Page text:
T-Mobile US (NYSE:TMUS) CFO Braxton Carter said he does not think that rival Sprint (NYSE: S) needs to fail in order for his company to succeed in the market, arguing that they are both training their sights on market leaders Verizon Wireless (NYSE: VZ) and AT&T Mobility (NYSE: T).
Carter said that a "common myth" has emerged in the industry that "Sprint has to fail in order for T-Mobile to be successful. Contrary to popular belief, the vast majority of our flow is coming from AT&T and Verizon." The T-Mobile finance chief, speaking at the Wells Fargo Technology, Media & Telecom Conference, said that most of the company's recent subscriber additions coming from other carriers have been prime credit customers of Verizon and AT&T.
That's not to say that T-Mobile is discounting Sprint entirely (T-Mobile CEO John Legere has made it his stated goal to pass Sprint in terms of total wireless customers). Carter said T-Mobile has "definitely been watching" what Sprint under new CEO Marcelo Claure has been doing to revamp its pricing to become more competitive, calling the changes "refreshing."
Yet he said that Sprint's "opportunity isn't T-Mobile. Their opportunity is the duopoly." At the same time, Carter said that "the challenge Sprint is going to have is the whole network part of the equation." Carter said he thinks that over the next few quarters Sprint will continue to iron out and improve its network, but that it will remain a challenge for Sprint as it seeks to grow its own market share.
Claure, who spoke earlier at the Wells Fargo conference, said Sprint is going to expand its 800 MHz LTE deployment to improve coverage, and will target its 2.5 GHz LTE deployment in key markets to boost capacity. Claure said that Sprint customers are leaving not because Sprint is not deploying 35 Mbps LTE, but because they are dropping calls or can't initiate a data session. "You can affect churn significantly if you are able to meet the basics," he said.
Carter boasted that T-Mobile is providing the fastest LTE network in the country right now. The company said in its third-quarter earnings presentation that, based on its analysis of crowd-sourced LTE downlink speeds, in the third quarter T-Mobile's average LTE download speed was 18.8 Mbps--compared with Verizon at 16.8 Mbps, AT&T at 14.3 Mbps, and Sprint at 9.6 Mbps. "We think speed is super important," Carter said, as more customers get LTE smartphones and use more data.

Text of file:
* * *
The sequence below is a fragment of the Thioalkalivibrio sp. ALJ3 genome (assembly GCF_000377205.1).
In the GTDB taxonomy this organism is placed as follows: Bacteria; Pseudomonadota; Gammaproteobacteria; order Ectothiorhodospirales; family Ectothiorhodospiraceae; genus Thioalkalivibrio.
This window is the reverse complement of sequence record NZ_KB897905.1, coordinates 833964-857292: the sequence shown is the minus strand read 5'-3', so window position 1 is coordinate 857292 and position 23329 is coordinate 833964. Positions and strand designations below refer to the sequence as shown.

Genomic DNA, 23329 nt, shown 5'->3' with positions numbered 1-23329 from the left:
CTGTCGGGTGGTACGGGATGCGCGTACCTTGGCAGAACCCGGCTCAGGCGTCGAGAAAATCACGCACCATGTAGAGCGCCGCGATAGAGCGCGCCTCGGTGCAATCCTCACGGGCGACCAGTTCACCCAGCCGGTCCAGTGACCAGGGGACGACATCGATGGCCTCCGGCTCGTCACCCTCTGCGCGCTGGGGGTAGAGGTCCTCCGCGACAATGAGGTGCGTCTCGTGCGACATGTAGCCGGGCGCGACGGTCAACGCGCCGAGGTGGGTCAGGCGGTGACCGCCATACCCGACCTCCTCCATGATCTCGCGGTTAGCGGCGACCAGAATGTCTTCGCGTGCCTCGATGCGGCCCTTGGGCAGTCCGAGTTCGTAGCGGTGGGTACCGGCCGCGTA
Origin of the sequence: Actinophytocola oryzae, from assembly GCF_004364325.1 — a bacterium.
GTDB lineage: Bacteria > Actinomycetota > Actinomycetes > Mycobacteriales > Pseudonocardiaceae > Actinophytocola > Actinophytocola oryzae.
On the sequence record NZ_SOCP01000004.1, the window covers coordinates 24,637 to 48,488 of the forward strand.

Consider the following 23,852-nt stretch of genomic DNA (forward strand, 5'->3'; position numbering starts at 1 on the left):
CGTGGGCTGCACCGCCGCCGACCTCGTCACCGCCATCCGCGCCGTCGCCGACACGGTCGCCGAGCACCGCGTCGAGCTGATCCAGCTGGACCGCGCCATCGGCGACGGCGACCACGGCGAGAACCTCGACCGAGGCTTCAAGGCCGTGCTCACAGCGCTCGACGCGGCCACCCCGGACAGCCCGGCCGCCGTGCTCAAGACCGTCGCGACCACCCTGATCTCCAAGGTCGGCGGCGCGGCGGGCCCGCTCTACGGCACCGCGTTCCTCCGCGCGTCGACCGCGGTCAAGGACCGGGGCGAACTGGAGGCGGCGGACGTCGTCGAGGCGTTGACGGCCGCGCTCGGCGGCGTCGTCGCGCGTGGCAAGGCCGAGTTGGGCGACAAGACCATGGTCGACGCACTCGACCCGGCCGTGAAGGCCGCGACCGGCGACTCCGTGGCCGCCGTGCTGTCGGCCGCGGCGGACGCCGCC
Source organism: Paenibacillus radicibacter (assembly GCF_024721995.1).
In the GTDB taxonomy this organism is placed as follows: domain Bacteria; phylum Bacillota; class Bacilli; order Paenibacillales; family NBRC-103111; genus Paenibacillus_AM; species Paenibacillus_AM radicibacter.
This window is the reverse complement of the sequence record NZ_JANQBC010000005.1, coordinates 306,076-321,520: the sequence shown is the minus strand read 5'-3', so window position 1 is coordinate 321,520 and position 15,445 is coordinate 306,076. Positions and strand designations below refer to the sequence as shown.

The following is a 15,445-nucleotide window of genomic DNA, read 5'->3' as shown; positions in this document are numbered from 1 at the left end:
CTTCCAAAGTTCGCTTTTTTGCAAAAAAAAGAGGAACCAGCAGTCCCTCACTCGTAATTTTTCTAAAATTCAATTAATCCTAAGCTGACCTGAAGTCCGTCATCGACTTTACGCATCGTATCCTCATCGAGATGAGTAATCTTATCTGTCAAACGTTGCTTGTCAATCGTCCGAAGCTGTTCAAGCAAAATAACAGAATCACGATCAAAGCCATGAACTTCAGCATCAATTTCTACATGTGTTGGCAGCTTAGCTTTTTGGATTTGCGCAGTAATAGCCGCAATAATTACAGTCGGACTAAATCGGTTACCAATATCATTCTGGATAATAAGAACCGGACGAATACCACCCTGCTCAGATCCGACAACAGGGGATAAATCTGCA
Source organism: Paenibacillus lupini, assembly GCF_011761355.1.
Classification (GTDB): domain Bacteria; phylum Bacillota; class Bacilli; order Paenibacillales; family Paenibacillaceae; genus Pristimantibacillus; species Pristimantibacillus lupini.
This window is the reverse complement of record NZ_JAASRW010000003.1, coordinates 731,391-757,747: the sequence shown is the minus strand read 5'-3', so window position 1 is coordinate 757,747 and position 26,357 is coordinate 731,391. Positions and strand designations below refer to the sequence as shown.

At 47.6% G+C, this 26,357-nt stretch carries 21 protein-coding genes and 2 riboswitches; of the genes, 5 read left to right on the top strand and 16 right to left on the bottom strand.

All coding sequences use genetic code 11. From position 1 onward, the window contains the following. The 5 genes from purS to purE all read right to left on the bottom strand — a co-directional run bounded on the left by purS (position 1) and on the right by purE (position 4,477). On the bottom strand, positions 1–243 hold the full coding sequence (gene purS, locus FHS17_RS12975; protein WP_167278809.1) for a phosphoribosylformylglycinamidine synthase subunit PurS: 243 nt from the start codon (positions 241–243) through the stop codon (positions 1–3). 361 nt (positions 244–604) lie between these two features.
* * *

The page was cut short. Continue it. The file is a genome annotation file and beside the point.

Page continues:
Carter praised T-Mobile CTO Neville Ray and the job he has done constructing T-Mobile's LTE network. "I think Neville is one of the happiest CTOs in the industry. He is having the time of his life."
T-Mobile now has 20 markets with LTE deployments of 15x15 MHz or greater, what it calls "Wideband LTE." The company aims to have 26 such markets by year-end. Carter also noted that five years ago T-Mobile started laying the foundation for fiber connections to T-Mobile's cell sites. Currently, Carter said, T-Mobile has fiber backhaul connections to 50,000 of its sites, out of 60,000 total sites. That decreases costs and allows for more data usage on the network, he said.
Carter also noted that T-Mobile has now shut down MetroPCS' legacy CDMA network in Philadelphia and launched Wideband LTE there. He said T-Mobile is going to shut down more legacy MetroPCS CDMA networks in other markets before the end of the year and will have all of that gear shut down by the end of 2015.
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